A recent report issued by a U.S. Senate Committee revealed that America’s data is in fact still at risk. Cybersecurity at eight federal agencies was found to be so poor that four of them earned grades of D, three got Cs, and only one received a B. The report also identified that the agencies failed to properly protect personally identifiable information (PII), maintain a list of all hardware and software used on agency networks, install vendor-supplied security patches in a timely manner, and were operating legacy systems. To state the obvious here, we must and can do better.
What’s even more mind blowing than this? The latest report was issued two years after these issues first became known. An earlier report released in 2018 by the U.S. Senate Committee on Homeland Security and Governmental Affairs found systemic failures by the same eight federal agencies in compliance with cybersecurity standards. The authors of the latest report wrote that, “inspectors identified many of the same issues that have plagued Federal agencies for more than a decade.”
The Department of State, having received a grade D, was found to operate without required authorizations, ran software no longer supported and failed to install timely security patches. Similarly, the other seven departments addressed in the report left PII vulnerable to potential hackers. Meeting basic cybersecurity standards in an ongoing challenge our nation is facing. With an increase in state-sponsored attacks, it’s important that both federal and enterprise organizations tighten up their cybersecurity programs to prevent sensitive data from falling into the wrong hands.
Here are some tips and tools for federal government agencies looking to beef up their cybersecurity program and ensure their organization doesn’t fall victim to hackers:
- Companies that handle PII are responsible for ensuring data confidentiality and properly securing data from breaches, leaks or tampering. There are a wide range of privacy regulations that govern how to collect, store and use PII. As such, organizations can be penalized for non-compliance and even risk losing customers for lack of trust. To protect PII, agencies should be considering Zero Trust architecture and begin the move to granular control over who’s accessing specific data and applications, how they’re accessing it, and from what. Implementing the least-privilege model limits who has access to certain data and allows you to assign access levels to sensitive data.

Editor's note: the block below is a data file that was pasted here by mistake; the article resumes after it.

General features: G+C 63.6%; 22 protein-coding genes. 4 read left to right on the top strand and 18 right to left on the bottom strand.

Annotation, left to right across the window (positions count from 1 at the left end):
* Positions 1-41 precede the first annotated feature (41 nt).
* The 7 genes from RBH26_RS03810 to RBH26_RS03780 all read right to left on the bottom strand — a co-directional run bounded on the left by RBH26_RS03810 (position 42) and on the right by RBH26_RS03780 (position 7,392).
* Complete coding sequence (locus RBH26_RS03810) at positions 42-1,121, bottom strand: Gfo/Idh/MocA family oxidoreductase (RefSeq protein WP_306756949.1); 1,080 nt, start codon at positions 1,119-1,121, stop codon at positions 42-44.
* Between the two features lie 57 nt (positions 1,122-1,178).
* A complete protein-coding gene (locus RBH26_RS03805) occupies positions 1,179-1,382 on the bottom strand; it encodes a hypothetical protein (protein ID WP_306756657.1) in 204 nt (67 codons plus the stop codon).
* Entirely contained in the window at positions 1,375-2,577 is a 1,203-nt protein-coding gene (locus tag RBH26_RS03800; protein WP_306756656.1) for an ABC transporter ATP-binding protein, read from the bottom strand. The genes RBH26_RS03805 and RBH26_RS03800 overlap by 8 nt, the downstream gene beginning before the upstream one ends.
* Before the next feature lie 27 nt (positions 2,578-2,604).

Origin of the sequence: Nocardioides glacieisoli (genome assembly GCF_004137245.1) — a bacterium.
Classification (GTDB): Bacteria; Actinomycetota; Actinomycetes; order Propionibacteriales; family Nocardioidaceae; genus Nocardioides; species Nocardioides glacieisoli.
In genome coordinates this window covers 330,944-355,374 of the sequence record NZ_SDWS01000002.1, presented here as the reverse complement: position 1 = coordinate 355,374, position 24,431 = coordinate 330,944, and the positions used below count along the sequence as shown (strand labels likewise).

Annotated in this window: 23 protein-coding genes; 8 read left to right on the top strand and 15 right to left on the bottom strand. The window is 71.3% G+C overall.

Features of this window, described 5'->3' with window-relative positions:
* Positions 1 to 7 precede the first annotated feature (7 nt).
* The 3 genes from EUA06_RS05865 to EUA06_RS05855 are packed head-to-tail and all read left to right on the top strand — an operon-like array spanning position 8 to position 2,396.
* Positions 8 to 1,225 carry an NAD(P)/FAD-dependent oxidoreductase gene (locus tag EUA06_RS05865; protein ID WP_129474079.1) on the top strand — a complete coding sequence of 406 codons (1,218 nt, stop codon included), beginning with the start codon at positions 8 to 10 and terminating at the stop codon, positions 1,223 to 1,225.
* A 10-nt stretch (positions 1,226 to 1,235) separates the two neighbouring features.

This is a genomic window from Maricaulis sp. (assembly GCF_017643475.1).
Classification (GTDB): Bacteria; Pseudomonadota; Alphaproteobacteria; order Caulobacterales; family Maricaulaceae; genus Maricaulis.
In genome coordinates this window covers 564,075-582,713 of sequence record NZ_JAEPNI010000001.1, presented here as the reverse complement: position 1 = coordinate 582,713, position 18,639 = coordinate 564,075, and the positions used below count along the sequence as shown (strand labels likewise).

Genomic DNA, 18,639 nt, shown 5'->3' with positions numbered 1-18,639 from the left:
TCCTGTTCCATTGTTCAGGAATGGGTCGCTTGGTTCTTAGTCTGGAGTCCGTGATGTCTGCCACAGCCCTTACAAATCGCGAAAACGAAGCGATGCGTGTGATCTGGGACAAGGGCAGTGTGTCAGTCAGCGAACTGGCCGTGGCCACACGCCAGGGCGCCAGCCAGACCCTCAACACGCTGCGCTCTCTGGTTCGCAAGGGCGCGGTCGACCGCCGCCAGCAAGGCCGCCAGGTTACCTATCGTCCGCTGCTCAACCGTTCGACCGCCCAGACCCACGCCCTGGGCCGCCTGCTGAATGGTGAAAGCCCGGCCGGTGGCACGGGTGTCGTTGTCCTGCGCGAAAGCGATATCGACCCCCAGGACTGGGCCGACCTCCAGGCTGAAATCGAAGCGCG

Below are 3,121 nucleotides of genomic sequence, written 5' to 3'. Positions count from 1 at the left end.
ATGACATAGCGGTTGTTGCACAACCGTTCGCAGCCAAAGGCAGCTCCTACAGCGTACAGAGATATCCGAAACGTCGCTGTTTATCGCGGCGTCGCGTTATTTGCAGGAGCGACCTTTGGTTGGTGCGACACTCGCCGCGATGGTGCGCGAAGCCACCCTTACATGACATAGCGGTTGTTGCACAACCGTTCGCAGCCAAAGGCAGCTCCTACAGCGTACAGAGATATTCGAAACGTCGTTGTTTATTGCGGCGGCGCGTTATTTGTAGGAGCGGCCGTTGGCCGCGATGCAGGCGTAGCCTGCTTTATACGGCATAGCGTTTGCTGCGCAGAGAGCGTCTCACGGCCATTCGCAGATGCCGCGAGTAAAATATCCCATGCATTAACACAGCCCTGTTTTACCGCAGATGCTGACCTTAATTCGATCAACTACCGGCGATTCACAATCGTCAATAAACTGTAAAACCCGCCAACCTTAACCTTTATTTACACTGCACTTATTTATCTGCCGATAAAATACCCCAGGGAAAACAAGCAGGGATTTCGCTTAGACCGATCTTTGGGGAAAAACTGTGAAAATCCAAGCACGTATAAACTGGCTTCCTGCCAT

- Patching is key to heightened network performance. Patches are necessary to correct vulnerabilities in the software, and doing so in a timely manner is critical. This ensures assets are not susceptible to lurking individuals and keeps systems running smoothly –not to mention patch management is necessary in adhering to compliance standards. If a critical system can’t be properly patched, it should be isolated from the Internet and remainder of the network to prevent malware that exploits known vulnerabilities.
- Maintaining a list of hardware and software used on agency networks is important for asset management and decision-making. Keeping a checklist makes this task much easier and ensures that all network hardware and software is up to date at any given time, limiting potential vulnerabilities. Asset management ranges from manual to automated and should incorporate vulnerability scanning and management as well as documentation of inter-dependencies to help with resiliency initiatives. As always, having visibility is the first critical step in securing any asset. Today’s tools in endpoint profiling, NAC, and newer Zero Trust and SASE solutions can also play an important role in discovering what’s on the network, both in devices as well as applications.
- An asset management checklist (manual or from a vulnerability scanning tool) can also help companies identify legacy systems. One key indicator that hardware or software has become legacy is the absence of current support, patches, updates or maintenance. The decision to replace legacy systems comes down to business needs and requirements, but ultimately, it can lower costs, improve reliability and performance, provide greater agility and flexibility in meeting business requirements, and introduce digital capabilities.
Let’s get fresh! If your system is legacy, contact us today to discuss your options.